Digested food particles pass through the intestine for at least 10 meters (25 feet) as part of healthy digestion. This digested waste continues to move. But intestinal obstruction can stop it. Bowel obstruction occurs when your small or large intestine is blocked either partially or fully, preventing the passage of fluids and digestive nutrients.

When intestinal obstruction occurs, food, fluid, stomach acid, and gas accumulate behind the site of obstruction. When enough pressure builds up, your intestines can rupture and damage the intestines and bacteria in the stomach cavity. It is a life-threatening complication.

There are many possible causes of intestinal obstruction. Often this condition cannot be prevented. Early diagnosis and treatment are essential. Untreated intestinal obstruction can be fatal.

These articles provided by Dr. Venu Gopal Pareek gives you the information about intestinal obstruction, causes, symptoms, diagnosis, and treatment options available for treating intestinal obstruction. Go through the blog, and if you have any questions related to contact at 91-777-77715.

What Is An Intestinal Obstruction?

Bowel obstruction is a potentially dangerous condition in which the intestine gets blocked. A blockage may be partial or complete and occur in one or more locations. Both the small intestine and large intestine, which are referred to as colon, can be affected. When the blockage occurs, eating and drinking cannot pass the intestinal transit. The obstacles are severe and must be overcome immediately. A surgery might be needed.

What Causes Intestinal Obstruction?

There are several causes of intestinal obstruction. They can be:

  • Scar tissue in the abdomen
  • Twisting of the intestines
  • Swallowed objects

Sometimes there may be no real obstruction, but intestines behave as something is blocked. It is called pseudo-obstruction. Possible causes include:

  • Infections
  • Nervous system disorders

Blockage in the intestine may be an emergency, especially if the bowels are twisted, as this can disrupt the blood supply and cause partial intestinal death. Dehydration can also be a dangerous complication that causes organ failure, shock, and death.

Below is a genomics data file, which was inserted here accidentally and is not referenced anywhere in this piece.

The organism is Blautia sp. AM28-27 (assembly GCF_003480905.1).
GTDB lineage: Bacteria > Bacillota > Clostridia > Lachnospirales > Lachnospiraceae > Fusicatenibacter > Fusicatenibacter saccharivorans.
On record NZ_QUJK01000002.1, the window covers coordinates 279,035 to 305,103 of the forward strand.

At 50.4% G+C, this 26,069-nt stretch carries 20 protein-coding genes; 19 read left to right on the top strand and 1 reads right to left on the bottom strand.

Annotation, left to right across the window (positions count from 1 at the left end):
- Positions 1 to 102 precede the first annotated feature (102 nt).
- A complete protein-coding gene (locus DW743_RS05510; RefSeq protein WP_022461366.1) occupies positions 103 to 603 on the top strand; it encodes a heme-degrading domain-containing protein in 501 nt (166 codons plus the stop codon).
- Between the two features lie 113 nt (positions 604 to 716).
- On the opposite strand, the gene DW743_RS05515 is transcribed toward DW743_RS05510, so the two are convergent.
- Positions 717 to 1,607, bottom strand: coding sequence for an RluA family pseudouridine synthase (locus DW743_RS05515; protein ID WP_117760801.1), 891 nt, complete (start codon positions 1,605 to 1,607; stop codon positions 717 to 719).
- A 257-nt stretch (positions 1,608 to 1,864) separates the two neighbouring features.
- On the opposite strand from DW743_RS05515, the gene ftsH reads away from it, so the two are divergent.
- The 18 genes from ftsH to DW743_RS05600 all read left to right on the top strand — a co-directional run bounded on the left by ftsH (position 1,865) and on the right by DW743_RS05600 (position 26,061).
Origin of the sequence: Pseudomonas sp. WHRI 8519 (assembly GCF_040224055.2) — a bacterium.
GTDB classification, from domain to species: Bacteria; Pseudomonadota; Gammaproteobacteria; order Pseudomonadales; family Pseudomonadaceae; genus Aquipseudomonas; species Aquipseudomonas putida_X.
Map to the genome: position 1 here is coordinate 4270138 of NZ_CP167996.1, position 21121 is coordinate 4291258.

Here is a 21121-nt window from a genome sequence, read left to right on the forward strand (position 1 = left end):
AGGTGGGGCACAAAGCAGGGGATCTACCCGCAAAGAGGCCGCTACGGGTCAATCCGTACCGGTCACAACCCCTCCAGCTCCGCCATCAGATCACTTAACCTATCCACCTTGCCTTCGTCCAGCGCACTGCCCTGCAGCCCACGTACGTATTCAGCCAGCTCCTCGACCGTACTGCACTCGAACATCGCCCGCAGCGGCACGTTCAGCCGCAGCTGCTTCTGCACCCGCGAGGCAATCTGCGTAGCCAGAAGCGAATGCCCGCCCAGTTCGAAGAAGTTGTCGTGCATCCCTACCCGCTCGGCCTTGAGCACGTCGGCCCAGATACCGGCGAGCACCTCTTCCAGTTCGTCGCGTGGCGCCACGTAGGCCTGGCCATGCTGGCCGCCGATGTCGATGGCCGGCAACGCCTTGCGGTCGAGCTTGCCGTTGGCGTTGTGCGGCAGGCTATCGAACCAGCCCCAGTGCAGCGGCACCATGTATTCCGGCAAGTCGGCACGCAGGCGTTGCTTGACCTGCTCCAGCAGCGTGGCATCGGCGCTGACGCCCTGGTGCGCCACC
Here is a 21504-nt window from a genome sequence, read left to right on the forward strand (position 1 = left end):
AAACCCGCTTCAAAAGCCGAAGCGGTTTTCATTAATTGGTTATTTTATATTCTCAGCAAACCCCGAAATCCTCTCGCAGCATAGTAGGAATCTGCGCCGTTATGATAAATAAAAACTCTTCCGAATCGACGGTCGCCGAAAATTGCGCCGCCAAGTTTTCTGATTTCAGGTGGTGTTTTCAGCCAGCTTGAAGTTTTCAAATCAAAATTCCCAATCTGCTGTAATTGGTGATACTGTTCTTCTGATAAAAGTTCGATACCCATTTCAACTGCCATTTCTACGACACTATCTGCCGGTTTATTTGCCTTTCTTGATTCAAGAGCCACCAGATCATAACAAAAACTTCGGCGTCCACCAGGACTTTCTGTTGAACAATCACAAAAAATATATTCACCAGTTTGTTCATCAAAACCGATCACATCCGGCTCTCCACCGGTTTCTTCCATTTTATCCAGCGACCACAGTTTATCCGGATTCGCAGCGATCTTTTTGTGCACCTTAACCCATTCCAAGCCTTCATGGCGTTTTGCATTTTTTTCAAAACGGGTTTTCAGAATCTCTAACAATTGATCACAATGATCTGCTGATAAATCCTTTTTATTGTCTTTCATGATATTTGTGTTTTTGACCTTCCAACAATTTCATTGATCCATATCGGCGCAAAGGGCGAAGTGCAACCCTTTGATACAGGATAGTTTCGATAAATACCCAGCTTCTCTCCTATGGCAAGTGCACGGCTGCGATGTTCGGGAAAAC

Mechanical Obstructions:

This happens when something physically blocks the small intestine. It could be for the following reasons:

  • Adhesion: Fibrous tissue that develops after stomach surgery
  • Intussusception: one part of the gut enters next part
  • Hernia: The natural orifices of the body that enlarge and block part of intestines.
  • Volvulus: Twisting of the intestine
  • Tumor in the small intestine
  • Gallstones that can – but rarely cause obstacles
  • Intestinal malformations in newborns
  • Ingestion of objects, especially in children
  • Inflammatory bowel disease such as Crohn’s disease

Although rare, a mechanical obstruction can also block the large intestine. It could be for the following reasons:

  • Colon cancer
  • Impacted stool
  • Diverticulitis: Inflammation or infection of the bulging pouch
  • Meconium plugin newborns
  • Volvulus and intussusception
  • Stricture: Narrowing of the large intestine due to scarring or inflammation

Non-mechanical obstruction
Non-mechanical obstruction can occur when muscles or nerves damage the small or large intestine. This process is called paralytic ileus. It is known as a pseudo intestinal obstruction when it becomes chronic. The intestine usually works in a coordinated movement system. If something interferes with this coordinated contraction, it can cause functional bowel obstruction.

Causes for paralytic ileus include

  • Abdominal or pelvic surgery
  • Infections, such as gastroenteritis or appendicitis
  • Some medications, including opioid pain medications, antidepressants, and antimuscarinics
  • Low potassium levels
  • Mineral and electrolyte disturbances

Bowel pseudo-obstruction can be caused by:

  • Parkinson’s disease and other nerve and muscle disorders
  • Hirschsprung’s disease, namely the lack of nerves in the intestine in newborns
  • Other complications related to neuromuscular